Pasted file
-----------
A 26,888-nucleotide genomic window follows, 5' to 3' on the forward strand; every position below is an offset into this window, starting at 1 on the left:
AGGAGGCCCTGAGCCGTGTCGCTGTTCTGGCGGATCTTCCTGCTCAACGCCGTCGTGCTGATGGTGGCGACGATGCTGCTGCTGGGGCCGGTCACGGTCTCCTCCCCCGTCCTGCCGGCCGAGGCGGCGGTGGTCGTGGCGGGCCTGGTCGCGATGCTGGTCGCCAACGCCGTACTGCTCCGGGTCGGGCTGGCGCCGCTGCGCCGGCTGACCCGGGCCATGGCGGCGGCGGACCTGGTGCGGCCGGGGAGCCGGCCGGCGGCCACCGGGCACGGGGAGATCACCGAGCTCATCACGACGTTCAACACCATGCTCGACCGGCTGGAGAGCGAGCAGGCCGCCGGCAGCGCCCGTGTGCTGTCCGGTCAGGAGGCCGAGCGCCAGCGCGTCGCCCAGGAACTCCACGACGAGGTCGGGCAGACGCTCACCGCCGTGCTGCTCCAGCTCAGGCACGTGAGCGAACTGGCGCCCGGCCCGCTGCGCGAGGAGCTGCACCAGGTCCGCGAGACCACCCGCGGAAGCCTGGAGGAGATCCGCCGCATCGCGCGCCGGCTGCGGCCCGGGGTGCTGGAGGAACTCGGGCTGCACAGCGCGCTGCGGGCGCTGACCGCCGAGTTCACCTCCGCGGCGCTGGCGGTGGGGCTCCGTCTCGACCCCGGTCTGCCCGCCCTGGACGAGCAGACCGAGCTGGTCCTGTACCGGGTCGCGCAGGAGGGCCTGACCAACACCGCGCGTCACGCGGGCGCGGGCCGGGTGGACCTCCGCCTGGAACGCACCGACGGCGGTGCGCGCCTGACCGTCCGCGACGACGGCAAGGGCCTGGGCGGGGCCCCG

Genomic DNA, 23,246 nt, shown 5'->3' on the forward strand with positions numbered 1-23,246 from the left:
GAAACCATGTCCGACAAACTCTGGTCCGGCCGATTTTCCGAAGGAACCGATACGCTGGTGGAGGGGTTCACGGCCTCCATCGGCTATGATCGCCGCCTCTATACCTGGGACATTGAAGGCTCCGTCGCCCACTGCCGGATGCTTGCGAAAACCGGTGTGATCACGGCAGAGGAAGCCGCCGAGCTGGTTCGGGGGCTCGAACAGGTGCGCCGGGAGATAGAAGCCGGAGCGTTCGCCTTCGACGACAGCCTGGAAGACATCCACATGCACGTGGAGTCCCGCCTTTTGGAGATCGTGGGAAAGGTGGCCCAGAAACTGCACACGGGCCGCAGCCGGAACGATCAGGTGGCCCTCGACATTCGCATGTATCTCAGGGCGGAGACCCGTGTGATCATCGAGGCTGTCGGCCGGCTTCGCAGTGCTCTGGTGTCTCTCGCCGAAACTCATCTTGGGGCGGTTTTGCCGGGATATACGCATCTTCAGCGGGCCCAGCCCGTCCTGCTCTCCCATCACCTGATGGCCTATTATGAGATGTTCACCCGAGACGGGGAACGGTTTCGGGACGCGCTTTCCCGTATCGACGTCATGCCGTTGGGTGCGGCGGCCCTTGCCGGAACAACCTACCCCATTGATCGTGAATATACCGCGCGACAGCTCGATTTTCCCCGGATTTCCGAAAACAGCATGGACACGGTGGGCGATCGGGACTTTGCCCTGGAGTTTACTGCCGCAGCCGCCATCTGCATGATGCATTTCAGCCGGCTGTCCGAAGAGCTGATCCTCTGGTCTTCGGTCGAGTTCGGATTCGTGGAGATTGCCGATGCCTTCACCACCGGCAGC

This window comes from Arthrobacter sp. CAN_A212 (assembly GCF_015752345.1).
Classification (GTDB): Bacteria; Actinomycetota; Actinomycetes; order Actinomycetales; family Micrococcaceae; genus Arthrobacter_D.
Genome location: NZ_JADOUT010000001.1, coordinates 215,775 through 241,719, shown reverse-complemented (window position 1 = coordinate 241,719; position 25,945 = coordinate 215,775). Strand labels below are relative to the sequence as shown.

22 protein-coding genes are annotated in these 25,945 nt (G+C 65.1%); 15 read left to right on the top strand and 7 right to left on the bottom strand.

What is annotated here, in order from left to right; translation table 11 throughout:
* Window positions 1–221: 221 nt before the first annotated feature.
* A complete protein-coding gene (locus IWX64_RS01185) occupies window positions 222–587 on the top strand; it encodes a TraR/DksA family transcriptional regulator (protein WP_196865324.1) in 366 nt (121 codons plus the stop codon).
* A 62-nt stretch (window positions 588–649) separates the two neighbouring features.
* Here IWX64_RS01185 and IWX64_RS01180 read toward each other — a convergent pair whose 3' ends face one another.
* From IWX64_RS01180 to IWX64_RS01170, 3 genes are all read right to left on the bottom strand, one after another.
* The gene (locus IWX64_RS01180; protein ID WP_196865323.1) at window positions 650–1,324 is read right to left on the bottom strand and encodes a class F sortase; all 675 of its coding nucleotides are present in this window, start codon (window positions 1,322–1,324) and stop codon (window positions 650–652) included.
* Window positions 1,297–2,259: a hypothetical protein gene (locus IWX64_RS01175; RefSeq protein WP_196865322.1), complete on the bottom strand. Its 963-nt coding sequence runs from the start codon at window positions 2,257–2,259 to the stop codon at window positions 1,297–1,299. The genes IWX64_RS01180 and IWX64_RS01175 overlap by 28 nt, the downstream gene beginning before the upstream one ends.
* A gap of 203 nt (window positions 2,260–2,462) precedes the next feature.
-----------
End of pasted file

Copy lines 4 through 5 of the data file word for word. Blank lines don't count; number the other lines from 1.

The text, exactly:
GAAACCATGTCCGACAAACTCTGGTCCGGCCGATTTTCCGAAGGAACCGATACGCTGGTGGAGGGGTTCACGGCCTCCATCGGCTATGATCGCCGCCTCTATACCTGGGACATTGAAGGCTCCGTCGCCCACTGCCGGATGCTTGCGAAAACCGGTGTGATCACGGCAGAGGAAGCCGCCGAGCTGGTTCGGGGGCTCGAACAGGTGCGCCGGGAGATAGAAGCCGGAGCGTTCGCCTTCGACGACAGCCTGGAAGACATCCACATGCACGTGGAGTCCCGCCTTTTGGAGATCGTGGGAAAGGTGGCCCAGAAACTGCACACGGGCCGCAGCCGGAACGATCAGGTGGCCCTCGACATTCGCATGTATCTCAGGGCGGAGACCCGTGTGATCATCGAGGCTGTCGGCCGGCTTCGCAGTGCTCTGGTGTCTCTCGCCGAAACTCATCTTGGGGCGGTTTTGCCGGGATATACGCATCTTCAGCGGGCCCAGCCCGTCCTGCTCTCCCATCACCTGATGGCCTATTATGAGATGTTCACCCGAGACGGGGAACGGTTTCGGGACGCGCTTTCCCGTATCGACGTCATGCCGTTGGGTGCGGCGGCCCTTGCCGGAACAACCTACCCCATTGATCGTGAATATACCGCGCGACAGCTCGATTTTCCCCGGATTTCCGAAAACAGCATGGACACGGTGGGCGATCGGGACTTTGCCCTGGAGTTTACTGCCGCAGCCGCCATCTGCATGATGCATTTCAGCCGGCTGTCCGAAGAGCTGATCCTCTGGTCTTCGGTCGAGTTCGGATTCGTGGAGATTGCCGATGCCTTCACCACCGGCAGC

This window comes from Arthrobacter sp. CAN_A212 (assembly GCF_015752345.1).